Bollywood versatile actor Irrfan Khan says Indian cinema needs to connect with the universal audience in an interesting manner. He feels that Indian cinema needs to speak a universal language and change the perception of world about film industry being an ‘item number’.
“We cannot continue being known as item number filmmakers. Bollywood is known as an item number, and we have to change that. We have to connect with a universal audience in a way that they think that there is some interesting kind of cinema coming out of India,” he told reporters.
“We need to find a universal language, which I think Qissa will be able to strike a chord with, and The Lunchbox has done in a big way,” he said.
The actor has worked in the international cinema due to his talent and a good command on the language of cinema. Khan’s films appeal as a whiff of fresh air to an audience for whom Bollywood industry has only been about dances and songs. His powerful performances in hit film like Slumdog Millionaire, The Namesake and Life Of Pi are adorable. He also showed his talent in Paan Singh Tomar and Maqbool.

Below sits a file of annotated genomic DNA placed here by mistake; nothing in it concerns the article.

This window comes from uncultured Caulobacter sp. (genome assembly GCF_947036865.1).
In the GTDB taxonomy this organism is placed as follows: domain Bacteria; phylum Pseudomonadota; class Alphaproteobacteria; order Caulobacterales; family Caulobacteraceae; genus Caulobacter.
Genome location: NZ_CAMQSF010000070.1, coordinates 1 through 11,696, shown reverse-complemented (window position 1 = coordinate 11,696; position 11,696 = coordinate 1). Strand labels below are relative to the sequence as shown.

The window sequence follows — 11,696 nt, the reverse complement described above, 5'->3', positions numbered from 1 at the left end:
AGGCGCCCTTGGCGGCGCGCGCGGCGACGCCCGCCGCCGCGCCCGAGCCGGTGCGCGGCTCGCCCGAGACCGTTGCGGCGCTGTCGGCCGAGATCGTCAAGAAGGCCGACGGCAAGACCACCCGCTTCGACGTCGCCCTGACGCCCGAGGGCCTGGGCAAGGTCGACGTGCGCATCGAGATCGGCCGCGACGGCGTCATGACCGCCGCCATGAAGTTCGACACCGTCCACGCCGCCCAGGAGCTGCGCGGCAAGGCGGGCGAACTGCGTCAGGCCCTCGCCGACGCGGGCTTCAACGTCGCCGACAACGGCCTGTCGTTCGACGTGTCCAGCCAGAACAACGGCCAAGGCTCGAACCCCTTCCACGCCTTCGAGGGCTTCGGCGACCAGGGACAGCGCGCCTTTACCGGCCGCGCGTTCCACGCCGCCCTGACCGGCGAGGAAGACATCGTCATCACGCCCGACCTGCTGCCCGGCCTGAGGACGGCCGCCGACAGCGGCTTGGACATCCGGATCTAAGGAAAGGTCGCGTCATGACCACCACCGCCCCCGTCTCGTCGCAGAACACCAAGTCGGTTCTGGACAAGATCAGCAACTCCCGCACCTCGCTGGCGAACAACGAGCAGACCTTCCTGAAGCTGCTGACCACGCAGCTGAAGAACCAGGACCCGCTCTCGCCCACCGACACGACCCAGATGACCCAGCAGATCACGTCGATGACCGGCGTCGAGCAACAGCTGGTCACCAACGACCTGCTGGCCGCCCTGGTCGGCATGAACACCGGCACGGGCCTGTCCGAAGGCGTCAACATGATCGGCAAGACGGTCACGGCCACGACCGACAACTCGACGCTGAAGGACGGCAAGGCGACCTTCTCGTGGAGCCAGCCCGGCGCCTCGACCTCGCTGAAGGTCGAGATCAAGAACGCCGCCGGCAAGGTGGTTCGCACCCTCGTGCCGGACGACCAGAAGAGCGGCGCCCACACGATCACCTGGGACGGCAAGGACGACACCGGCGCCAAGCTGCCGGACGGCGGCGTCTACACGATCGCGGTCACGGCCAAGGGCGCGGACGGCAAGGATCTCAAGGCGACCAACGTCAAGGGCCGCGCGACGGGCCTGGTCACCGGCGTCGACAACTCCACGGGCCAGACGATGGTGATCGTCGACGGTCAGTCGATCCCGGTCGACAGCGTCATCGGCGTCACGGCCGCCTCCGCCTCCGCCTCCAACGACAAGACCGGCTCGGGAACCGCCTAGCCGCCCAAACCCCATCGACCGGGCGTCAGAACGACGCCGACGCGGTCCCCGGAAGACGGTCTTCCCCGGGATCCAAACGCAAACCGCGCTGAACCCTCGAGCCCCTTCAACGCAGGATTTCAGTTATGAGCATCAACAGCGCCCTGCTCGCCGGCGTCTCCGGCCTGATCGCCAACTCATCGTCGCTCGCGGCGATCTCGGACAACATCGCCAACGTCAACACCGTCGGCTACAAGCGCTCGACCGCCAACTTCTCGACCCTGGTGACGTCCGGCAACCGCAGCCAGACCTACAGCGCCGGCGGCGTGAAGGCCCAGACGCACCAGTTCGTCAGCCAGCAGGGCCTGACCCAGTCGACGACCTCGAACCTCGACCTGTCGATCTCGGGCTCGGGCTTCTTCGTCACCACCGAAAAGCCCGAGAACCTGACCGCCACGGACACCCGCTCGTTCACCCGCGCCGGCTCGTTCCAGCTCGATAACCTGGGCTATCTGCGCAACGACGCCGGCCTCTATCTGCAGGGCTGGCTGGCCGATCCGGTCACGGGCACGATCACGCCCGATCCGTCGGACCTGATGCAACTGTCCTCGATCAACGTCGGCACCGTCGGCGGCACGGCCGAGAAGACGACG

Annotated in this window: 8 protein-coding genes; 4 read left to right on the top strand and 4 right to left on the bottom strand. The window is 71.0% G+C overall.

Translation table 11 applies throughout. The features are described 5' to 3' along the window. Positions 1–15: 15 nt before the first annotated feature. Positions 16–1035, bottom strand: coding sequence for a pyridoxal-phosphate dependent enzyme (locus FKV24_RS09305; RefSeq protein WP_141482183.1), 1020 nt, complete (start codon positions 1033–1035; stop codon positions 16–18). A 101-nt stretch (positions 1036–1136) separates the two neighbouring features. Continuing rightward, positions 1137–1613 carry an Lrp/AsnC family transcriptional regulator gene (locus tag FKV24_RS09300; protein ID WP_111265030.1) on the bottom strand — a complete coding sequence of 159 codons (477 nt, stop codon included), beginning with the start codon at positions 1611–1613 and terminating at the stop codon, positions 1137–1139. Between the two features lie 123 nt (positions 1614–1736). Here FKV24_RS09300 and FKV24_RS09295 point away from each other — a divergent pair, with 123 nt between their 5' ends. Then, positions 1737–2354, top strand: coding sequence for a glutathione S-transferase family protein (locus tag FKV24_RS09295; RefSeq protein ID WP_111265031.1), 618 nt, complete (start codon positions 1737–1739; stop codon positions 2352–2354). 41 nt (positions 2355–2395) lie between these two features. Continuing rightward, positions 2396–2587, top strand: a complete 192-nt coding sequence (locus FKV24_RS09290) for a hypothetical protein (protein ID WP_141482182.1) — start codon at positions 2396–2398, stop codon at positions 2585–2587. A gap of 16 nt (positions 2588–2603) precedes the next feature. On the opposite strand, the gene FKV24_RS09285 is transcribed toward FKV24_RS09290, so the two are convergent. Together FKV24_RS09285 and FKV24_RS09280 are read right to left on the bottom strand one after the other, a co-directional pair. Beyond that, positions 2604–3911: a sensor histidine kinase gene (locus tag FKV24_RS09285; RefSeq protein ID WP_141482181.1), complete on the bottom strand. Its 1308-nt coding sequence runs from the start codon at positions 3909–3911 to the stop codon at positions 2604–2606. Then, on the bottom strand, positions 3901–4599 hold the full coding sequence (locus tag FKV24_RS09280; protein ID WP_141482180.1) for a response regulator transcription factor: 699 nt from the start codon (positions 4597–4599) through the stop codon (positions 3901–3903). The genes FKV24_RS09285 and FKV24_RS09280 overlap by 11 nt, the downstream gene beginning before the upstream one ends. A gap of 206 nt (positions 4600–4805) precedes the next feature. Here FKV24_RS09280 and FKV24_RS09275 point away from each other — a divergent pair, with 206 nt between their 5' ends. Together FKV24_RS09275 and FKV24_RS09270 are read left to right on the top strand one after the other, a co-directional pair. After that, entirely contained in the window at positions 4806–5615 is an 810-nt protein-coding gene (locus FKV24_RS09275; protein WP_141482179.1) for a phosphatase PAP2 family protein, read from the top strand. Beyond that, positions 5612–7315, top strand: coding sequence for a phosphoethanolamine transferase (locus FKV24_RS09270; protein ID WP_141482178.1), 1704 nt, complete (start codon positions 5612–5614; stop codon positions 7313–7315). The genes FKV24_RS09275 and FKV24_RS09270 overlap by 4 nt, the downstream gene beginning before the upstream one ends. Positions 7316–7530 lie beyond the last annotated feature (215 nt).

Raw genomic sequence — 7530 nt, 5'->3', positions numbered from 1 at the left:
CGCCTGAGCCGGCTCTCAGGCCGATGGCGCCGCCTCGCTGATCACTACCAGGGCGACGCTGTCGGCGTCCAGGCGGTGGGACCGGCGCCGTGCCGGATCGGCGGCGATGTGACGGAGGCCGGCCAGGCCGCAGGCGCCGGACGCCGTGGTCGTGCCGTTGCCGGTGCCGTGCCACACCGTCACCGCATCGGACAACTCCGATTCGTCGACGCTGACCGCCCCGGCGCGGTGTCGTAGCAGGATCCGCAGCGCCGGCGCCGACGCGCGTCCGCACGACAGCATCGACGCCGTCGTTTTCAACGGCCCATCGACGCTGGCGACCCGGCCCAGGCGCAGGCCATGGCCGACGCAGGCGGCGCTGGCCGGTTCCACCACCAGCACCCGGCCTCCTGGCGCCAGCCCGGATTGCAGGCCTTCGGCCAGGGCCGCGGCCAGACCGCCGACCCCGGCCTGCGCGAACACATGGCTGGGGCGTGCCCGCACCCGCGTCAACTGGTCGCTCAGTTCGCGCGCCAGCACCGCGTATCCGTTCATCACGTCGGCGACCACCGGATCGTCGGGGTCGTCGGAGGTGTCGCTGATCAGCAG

“We need to find a way of telling stories where a universal audience finds itself engaged in the storytelling. That’s one thing we need to do, and that’s one thing we have not been doing,” he said.
According to him, the onus lies on producers and directors.
“There are new directors who are trying to tackle subjects who weren’t dealt with earlier. Madras Cafe is an example because we don’t make political films, but that’s a well-made movie,” he added.
He also advised that along with the change in the nature of subjects and storytelling, our films also needs a renewed understanding of the importance of Oscar.
“You can’t make a film and sit in your room and watch it. You have to change the perception about Indian cinema when you go to universal audience, and what better way to say that your film is universally accepted than (be at the) Oscar? ,” he said.
The best national Award winner for his film Paan Singh Tomar, said in a statement; “Even your film’s business multiplies a lot. We need to go universal, and how do you do that? Not by winning some award which is happening in India…Our awards are all for TRPs. And a National Film Award doesn’t carry as much weightage as here in the US.”
“As a filmmaker and as an industry, we need to establish our presence in bigger markets. That’s what Hollywood is doing in India, and that’s what we need to do in the rest of the world,” said 46-year-old.